May 22, 2013

Teaching My Children About Grace, Using the Law

For the last 8 months, or maybe year even, I have been on a grace-journey. I have read book after book on the subject; I even created a blog about it. And I have learned loads about how little I extend grace to others, and also of how small my view is about how much grace I've received as a sinner.

As I soaked in literature about grace-based parenting, the lines began to get very fuzzy. Where do rules fit in here? Are we to teach our children rules? Should I expect first-time obedience as I extend grace to my children? What does this look like practically speaking? These thoughts basically just spiraled downhill to the point of chaos in my home. The boundary lines weren't clear for anybody anymore, and while dad was trying to lay down the law in the evenings and on his days off, demanding some order, mom was saying "You need to give them more grace." Thus a vicious cycle of mom and dad being divided... never good. This is a recipe for disaster, and finally the big blow-up happened. It was inevitable.

And I'm so thankful.

I see it as God telling me, before my household was torn down by own hands, that things need to get re-adjusted here. Quickly. An act of His merciful grace. Rather than allowing me to destroy my family, and my marriage perhaps, He intervened.

How have things changed around here? Our time together is changing into more structured, intentional training sessions. And this doesn't mean there's been a lack of fun. Obedience to Jesus is supposed to be a joyful experience, and when children are obeying their parents with a cheerful attitude, they are obeying God. Consistency, being intentional, and quality time together. That's what's changed.

While I don't want to train my children into little law-keepers or Pharisees, I have come to recognize that I must develop strict rules in our household, and set the bar high, to in turn teach them what grace is--Something completely unearned and undeserved. They won't come to appreciate grace, if they don't first learn the law cannot be completely kept, perfectly. The same God who gave Moses the 10 Commandments on Mount Sinai, also sent the perfect sacrifice, Jesus Christ, to fulfill it, because we would never be able to. By setting the bar high in our household, we create opportunities to extend grace to our children each day, and ultimately point them to the perfect grace-giver, Jesus himself.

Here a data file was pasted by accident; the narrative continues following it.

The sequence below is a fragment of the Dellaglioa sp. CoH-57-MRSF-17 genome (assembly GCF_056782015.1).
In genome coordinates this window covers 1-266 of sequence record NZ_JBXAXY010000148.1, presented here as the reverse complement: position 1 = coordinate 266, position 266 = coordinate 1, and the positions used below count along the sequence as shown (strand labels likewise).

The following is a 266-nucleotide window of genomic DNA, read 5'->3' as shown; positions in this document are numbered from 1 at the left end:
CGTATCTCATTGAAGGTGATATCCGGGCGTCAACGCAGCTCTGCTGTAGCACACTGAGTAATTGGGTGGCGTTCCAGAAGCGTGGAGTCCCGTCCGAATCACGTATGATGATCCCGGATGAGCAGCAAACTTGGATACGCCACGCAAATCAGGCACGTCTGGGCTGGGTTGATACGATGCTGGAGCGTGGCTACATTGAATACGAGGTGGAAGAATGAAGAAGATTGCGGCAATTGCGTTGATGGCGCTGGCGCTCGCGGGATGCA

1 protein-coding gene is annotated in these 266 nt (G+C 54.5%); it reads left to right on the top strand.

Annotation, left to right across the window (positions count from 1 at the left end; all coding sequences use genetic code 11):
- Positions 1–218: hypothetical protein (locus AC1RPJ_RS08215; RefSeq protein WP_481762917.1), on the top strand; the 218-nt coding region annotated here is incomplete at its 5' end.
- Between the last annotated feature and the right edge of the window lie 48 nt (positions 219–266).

Some of our adjustments:
First-time obedience IS expected.
Whiny-ness IS NOT tolerated.
Teasing / bullying is in the process of being eradicated in our home, and then outside of our home.
Having a cheerful and thankful disposition ALWAYS is commanded in Scripture and expected here.
Tantrums and uncontrolled anger results in a negative consequence, no matter how inconvenient it might be for mommy.
Working and doing chores is a good thing. Work makes us stronger and happy.

Sound tough? Can I even live up to this? Parenting is not easy, and anybody who comes to it with a lackadaisical attitude is fooling themselves. The thing is, when we set the bar high for our children, we are automatically forcing ourselves to make some difficult attitude adjustments in our own hearts. Also, appreciating God's abounding grace extended to us daily.

1 comment:

  1. great thoughts here Karina! it is hard work to parent, isn't it? But being intentional, especially when they are little, produces young people that we all enjoy being around. Thanks for sharing!